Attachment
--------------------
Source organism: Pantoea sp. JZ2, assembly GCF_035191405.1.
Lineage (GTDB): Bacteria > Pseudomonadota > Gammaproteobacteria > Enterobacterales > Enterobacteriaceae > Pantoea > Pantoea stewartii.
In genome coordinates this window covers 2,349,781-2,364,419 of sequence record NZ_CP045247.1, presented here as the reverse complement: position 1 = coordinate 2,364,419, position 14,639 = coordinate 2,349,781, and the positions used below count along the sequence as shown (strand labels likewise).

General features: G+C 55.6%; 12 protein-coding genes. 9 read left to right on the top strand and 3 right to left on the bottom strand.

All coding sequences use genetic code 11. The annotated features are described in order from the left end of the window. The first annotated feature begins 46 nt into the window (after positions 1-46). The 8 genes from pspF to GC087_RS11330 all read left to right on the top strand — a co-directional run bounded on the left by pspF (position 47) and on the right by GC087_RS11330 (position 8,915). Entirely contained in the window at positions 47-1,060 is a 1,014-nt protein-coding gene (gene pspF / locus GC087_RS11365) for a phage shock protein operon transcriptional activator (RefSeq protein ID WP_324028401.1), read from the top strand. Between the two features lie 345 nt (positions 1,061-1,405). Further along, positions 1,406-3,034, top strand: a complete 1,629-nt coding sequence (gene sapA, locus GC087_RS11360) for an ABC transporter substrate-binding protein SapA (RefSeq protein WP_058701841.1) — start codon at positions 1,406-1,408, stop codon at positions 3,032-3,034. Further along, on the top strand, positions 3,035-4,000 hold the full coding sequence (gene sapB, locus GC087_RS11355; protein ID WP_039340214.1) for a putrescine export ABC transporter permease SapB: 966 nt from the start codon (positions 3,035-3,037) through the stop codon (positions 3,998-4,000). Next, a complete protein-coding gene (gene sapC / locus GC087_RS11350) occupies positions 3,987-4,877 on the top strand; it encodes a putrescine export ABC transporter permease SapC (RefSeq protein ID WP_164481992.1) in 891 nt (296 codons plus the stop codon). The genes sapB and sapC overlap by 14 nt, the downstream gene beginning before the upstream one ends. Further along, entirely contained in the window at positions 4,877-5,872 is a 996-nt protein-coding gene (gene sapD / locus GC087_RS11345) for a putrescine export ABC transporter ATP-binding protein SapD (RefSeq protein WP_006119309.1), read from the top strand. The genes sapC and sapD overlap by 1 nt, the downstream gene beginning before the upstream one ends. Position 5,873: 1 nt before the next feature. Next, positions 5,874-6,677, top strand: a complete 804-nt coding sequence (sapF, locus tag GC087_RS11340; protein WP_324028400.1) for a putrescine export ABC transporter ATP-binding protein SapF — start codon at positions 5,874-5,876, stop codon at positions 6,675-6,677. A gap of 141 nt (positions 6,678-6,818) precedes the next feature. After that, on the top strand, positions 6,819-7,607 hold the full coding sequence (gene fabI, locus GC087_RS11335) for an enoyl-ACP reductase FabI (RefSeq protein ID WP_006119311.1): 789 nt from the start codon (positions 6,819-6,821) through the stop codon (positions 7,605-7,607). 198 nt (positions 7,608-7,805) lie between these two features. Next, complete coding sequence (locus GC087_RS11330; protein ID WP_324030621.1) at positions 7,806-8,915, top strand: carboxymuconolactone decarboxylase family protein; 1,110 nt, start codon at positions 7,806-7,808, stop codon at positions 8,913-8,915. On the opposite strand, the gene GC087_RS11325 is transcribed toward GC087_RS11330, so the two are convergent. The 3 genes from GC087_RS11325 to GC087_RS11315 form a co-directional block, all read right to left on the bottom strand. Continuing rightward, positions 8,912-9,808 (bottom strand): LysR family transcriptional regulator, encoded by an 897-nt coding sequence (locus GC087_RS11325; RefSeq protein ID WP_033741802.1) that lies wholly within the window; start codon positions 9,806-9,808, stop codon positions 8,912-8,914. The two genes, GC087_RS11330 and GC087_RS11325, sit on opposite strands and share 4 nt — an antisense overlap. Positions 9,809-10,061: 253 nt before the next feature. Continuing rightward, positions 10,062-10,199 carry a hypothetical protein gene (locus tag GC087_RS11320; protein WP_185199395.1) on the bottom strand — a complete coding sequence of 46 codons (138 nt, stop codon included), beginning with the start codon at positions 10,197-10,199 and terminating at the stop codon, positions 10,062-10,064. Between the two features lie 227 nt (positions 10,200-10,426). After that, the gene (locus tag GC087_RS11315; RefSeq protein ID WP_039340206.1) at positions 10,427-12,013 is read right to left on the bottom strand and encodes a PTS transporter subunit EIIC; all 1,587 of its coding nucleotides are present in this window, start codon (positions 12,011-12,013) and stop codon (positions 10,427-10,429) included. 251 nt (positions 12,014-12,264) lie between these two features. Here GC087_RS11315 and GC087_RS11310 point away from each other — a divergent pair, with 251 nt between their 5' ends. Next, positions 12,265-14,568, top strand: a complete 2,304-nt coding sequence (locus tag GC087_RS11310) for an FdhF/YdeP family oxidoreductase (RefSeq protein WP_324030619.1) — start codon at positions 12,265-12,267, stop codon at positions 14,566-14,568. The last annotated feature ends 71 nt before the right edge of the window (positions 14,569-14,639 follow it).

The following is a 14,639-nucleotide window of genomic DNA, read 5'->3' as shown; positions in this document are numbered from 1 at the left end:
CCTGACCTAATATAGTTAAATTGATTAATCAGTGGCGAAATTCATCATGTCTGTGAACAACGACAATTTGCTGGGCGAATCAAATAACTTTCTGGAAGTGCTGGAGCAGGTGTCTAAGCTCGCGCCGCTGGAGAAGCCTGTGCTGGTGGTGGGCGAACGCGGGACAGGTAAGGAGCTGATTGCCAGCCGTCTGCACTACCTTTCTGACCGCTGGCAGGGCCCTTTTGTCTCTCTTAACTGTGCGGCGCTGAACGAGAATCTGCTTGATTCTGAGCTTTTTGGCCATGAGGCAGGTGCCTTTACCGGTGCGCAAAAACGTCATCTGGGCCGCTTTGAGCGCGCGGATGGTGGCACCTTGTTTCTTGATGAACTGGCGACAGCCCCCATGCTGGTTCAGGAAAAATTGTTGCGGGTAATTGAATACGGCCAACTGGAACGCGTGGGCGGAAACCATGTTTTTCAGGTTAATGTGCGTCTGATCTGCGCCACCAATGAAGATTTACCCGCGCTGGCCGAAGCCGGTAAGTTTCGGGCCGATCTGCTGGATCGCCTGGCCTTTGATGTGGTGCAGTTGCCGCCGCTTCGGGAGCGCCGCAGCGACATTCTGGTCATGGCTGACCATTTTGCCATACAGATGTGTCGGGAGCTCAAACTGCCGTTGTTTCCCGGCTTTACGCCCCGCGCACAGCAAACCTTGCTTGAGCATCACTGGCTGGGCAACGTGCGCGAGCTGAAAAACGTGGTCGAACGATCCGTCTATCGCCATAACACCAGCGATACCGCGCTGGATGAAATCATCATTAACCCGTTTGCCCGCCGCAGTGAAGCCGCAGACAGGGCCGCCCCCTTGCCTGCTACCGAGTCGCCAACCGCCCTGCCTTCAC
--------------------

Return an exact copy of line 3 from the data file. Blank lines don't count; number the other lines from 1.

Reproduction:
In genome coordinates this window covers 2,349,781-2,364,419 of sequence record NZ_CP045247.1, presented here as the reverse complement: position 1 = coordinate 2,364,419, position 14,639 = coordinate 2,349,781, and the positions used below count along the sequence as shown (strand labels likewise).